Thunderstruck

Waiting is sometimes more pleasurable than the party itself. Sure, it can be excruciating and what’s more, it can lead to massive disappointment if things are not as we expect. Yet, there are times when it’s all well worth it and all expectations are met leaving you with massive amounts of satisfaction. 

It took EoW 5 years to be finally able to properly drive the Alfa Romeo Giulia Quadrifoglio. Why is a saloon so important? Because of its badge and because of what it stands for. It might shock you, but the idea of the modern sports-saloon that packs huge amounts of performance and it’s perfectly capable of living with you daily was born with the 1900, in late 1949. No… it wasn’t BMW. The long line up of super-saloons became soon Alfa Romeo’s most important part of its sales: from the 1900 to the Giulietta, Giulia, 1750 and 2000 Berlinas, Alfetta up to the almighty 75 and 90. All of them were the car of choice of sensible family men who cared about what they drove. If you know Alfa Romeo, you know that is a synonymous with excellent chassis dynamics, sharp steering and lots of power on tap. 

What is considered to be the last true Alfa Romeo by many, is the 75, which has left a massive hole in the hearts and minds of many Alfisti. With the demise of the Company and with the production of cars which were no different to Fiats, there was a long and tenacious cry from the enthusiasts which never fully accepted the fwd models. 

Despite some renaissance signs with the 8C and the 4C, the true “revolution” came with the Giulia in 2015. A new saloon based on a new platform was unveiled to the public and everyone had positive reviews of it. Alfa Romeo has been the earliest “supporter” of EoW: as a matter of fact, the first press car we’ve ever had was a red 4C coupé, license plate ES899VB and it was the same car that was used by Richard Hammond in a Top Gear episode on Lake Como. 

Surely, we never forgot the trip we’ve had in it, one of the best drives of our lives… and perhaps the first as EoW. Still, we didn’t manage to drive the Giulia Quadrifoglio: there wasn’t ever a car which was available for the right amount of time and so we were left waiting on a car that we wanted to drive since the very beginning of our magazine.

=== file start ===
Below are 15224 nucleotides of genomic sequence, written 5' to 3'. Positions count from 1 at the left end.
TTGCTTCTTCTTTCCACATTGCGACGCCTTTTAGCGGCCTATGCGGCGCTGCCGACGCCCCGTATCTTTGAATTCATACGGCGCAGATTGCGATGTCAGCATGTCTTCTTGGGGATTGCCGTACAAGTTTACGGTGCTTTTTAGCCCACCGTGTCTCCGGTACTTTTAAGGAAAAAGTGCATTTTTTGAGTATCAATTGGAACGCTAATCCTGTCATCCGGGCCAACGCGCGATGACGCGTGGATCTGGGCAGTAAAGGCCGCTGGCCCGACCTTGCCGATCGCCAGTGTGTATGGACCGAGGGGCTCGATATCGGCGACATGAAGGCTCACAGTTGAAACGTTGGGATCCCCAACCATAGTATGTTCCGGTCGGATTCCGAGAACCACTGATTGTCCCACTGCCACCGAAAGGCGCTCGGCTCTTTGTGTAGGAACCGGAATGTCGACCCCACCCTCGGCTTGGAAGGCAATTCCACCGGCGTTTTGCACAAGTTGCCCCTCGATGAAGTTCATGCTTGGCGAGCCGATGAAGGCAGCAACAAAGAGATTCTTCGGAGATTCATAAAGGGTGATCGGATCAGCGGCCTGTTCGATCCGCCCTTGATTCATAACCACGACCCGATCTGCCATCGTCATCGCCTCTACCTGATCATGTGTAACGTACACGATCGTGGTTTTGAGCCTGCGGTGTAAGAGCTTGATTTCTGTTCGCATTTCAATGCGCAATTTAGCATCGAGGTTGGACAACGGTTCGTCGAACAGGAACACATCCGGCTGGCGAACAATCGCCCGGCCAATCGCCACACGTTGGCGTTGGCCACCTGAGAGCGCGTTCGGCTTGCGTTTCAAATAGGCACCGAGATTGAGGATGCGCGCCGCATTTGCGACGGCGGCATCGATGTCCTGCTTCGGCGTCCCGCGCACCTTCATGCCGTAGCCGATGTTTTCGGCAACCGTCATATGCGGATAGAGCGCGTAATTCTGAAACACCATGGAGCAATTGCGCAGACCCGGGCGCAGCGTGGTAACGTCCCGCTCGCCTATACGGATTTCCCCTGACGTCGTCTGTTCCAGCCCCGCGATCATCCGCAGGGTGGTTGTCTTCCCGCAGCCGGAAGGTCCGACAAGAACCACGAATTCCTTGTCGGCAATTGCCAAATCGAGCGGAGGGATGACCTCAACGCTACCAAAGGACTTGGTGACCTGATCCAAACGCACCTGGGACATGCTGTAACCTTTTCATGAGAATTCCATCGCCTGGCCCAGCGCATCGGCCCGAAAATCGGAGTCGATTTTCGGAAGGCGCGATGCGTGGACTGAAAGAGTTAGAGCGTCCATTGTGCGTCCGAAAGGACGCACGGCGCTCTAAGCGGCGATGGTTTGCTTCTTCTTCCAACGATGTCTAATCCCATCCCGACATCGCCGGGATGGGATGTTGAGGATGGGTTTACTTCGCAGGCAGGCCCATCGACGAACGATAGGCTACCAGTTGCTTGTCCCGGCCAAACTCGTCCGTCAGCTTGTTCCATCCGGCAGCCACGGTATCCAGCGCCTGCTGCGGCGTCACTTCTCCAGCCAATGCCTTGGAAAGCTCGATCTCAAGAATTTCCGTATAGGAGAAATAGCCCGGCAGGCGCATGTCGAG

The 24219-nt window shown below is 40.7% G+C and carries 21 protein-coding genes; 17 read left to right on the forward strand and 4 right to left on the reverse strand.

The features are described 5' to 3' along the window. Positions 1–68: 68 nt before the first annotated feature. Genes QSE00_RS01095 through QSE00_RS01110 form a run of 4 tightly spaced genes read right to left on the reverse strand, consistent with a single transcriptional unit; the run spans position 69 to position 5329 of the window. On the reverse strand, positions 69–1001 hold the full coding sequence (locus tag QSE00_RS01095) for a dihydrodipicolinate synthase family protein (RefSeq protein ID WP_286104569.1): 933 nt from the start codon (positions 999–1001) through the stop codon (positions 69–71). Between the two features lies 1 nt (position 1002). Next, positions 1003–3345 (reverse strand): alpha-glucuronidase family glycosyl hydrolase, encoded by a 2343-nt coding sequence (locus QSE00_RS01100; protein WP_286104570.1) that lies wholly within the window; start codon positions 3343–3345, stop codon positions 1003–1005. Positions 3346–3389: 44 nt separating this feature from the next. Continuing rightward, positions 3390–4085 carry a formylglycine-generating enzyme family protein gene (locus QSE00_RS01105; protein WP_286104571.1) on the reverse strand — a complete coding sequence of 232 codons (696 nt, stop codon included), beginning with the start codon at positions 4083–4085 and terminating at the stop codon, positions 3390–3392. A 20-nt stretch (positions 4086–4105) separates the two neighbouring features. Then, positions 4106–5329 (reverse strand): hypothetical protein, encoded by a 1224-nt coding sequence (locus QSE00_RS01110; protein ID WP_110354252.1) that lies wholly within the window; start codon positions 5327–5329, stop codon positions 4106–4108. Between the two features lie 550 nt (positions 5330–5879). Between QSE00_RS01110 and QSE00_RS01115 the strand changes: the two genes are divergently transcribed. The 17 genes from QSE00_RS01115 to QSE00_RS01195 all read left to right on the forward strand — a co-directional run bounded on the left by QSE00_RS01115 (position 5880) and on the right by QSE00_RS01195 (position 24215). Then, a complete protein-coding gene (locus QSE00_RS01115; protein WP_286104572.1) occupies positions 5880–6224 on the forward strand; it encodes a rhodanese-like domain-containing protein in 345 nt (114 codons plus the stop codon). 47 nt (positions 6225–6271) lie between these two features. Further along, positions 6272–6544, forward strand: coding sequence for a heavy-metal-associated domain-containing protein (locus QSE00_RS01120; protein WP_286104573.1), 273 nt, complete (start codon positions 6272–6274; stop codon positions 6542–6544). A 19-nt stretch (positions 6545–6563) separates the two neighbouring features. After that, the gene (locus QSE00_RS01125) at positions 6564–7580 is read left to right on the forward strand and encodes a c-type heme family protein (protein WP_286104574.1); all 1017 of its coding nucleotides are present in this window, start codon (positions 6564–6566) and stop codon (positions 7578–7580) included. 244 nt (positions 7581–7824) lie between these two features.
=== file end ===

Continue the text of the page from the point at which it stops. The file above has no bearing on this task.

Surely, the expectations were high, fueled by the Nurburgring record of Fabio Francia, the son of the legendary Giorgio Francia, the works driver for Alfa Corse and we couldn’t be more eager to drive it. 

Finally, after few occasions were we had the chance to try it very quickly, like last summer during our test together with the 75, at the end of 2020 we had the opportunity to take delivery of a brand new Blu Misano example for one the last escape of the year. The idea was born out to take a Quadrifoglio to Cortina, where we would catch up with the one and only Powerslidelover to have some fun in the Dolomites together. If you have a rwd Alfa, it’s better to celebrate with some proper drifting… right?

 The Giulia QV is first and foremost an excellent motorcar: impeccable dynamics and what we can regard as one of the best steering racks that we’ve ever tested. The traction and the composure on the road are impressive: rain or snow, the traction and the handling predictability will remain impeccable. Understeer has never belonged to the Alfa vocabulary and on the Giulia there is none, not even the slightest hint: we like this fact, a lot. Perhaps, what amazes you the most is the absence of inertia between fast and rapid direction-changes, and the greatest pleasure in driving this car is going through the corners and feel the chassis react to your inputs. There’s no delay in the steering and no inertia whatsoever, resulting in a precise and satisfying driving experience. This is what we like and this is what we want, lightness and nimbleness in a car that you can truly use as your daily. The reactions are immediate but controllable, manageable by most drivers and when the tail decides to break away, it does so ever so gently. 

Traction is not a problem as there is plenty: for being a 2 wheel drive it’s surprising in how well it behaves in situations where it’s easy to loose grip. In 2 days in the snow, we never got stuck or suffered the poor conditions. So, needless to say that “our” Giulia was the perfect companion to drive together with one of the most talented drivers that the world of instagram has ever saw, Powerslidelover. As a man who drives first and foremost his cars, all of them, it was a fun experience to have a drive with him in the Giulia. With the Giau Pass, a famous place for our friend’s shenanigans, covered in snow and with no cars, we’ve found the perfect playground to put the Giulia to good use. After a much pleasurable journey, where the Alfa shown its great qualities as a comfortable long-distance tourer with excellent sound insulation and unexpectedly low fuel consumption, we arrived in what can be seen as a petrolhead’s winter wonderland. The scenery was majestic: with the road all for us and the fresh snow allowed for an unforgettable experience. In this conditions, the perfect precision of the Giulia shines, allowing maximum control in these slippery situations. So, was it all worth the wait? As you’ve probably seen, yes, it was. The fact that we waited so long to drive it acted as a slingshot, making us fall in love for it even more than we expected. 

The Alfisti complained that the last ever Alfa was the 75… but looking at the Giulia tickling after a full afternoon of fun we cannot think otherwise that this is a properly genuine Alfa Romeo. This makes us very, very happy… also because in 2021 it will be finally available its more extreme evolution: the Giulia GTA & GTAm! Stay tuned.


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